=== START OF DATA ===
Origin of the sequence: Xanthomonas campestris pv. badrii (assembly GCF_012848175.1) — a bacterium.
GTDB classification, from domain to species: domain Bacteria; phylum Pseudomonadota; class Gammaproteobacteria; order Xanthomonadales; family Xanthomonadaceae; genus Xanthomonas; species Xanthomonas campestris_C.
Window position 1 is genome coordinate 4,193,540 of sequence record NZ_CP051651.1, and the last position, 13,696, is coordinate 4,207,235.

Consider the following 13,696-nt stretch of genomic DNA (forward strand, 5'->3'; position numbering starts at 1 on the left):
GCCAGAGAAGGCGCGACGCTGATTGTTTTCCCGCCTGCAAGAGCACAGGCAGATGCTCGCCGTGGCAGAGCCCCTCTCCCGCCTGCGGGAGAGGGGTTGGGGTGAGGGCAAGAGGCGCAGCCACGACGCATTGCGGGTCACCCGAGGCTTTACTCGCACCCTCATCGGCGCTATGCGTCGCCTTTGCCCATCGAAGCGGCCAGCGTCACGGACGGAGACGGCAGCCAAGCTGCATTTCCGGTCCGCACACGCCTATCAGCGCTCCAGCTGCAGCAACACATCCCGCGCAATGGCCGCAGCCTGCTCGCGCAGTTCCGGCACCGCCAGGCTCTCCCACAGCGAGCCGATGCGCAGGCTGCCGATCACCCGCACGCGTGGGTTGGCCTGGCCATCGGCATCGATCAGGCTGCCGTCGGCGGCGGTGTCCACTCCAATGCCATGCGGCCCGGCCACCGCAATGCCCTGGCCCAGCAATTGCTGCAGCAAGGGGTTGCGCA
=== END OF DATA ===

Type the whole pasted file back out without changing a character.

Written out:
Origin of the sequence: Xanthomonas campestris pv. badrii (assembly GCF_012848175.1) — a bacterium.
GTDB classification, from domain to species: domain Bacteria; phylum Pseudomonadota; class Gammaproteobacteria; order Xanthomonadales; family Xanthomonadaceae; genus Xanthomonas; species Xanthomonas campestris_C.
Window position 1 is genome coordinate 4,193,540 of sequence record NZ_CP051651.1, and the last position, 13,696, is coordinate 4,207,235.

Consider the following 13,696-nt stretch of genomic DNA (forward strand, 5'->3'; position numbering starts at 1 on the left):
GCCAGAGAAGGCGCGACGCTGATTGTTTTCCCGCCTGCAAGAGCACAGGCAGATGCTCGCCGTGGCAGAGCCCCTCTCCCGCCTGCGGGAGAGGGGTTGGGGTGAGGGCAAGAGGCGCAGCCACGACGCATTGCGGGTCACCCGAGGCTTTACTCGCACCCTCATCGGCGCTATGCGTCGCCTTTGCCCATCGAAGCGGCCAGCGTCACGGACGGAGACGGCAGCCAAGCTGCATTTCCGGTCCGCACACGCCTATCAGCGCTCCAGCTGCAGCAACACATCCCGCGCAATGGCCGCAGCCTGCTCGCGCAGTTCCGGCACCGCCAGGCTCTCCCACAGCGAGCCGATGCGCAGGCTGCCGATCACCCGCACGCGTGGGTTGGCCTGGCCATCGGCATCGATCAGGCTGCCGTCGGCGGCGGTGTCCACTCCAATGCCATGCGGCCCGGCCACCGCAATGCCCTGGCCCAGCAATTGCTGCAGCAAGGGGTTGCGCA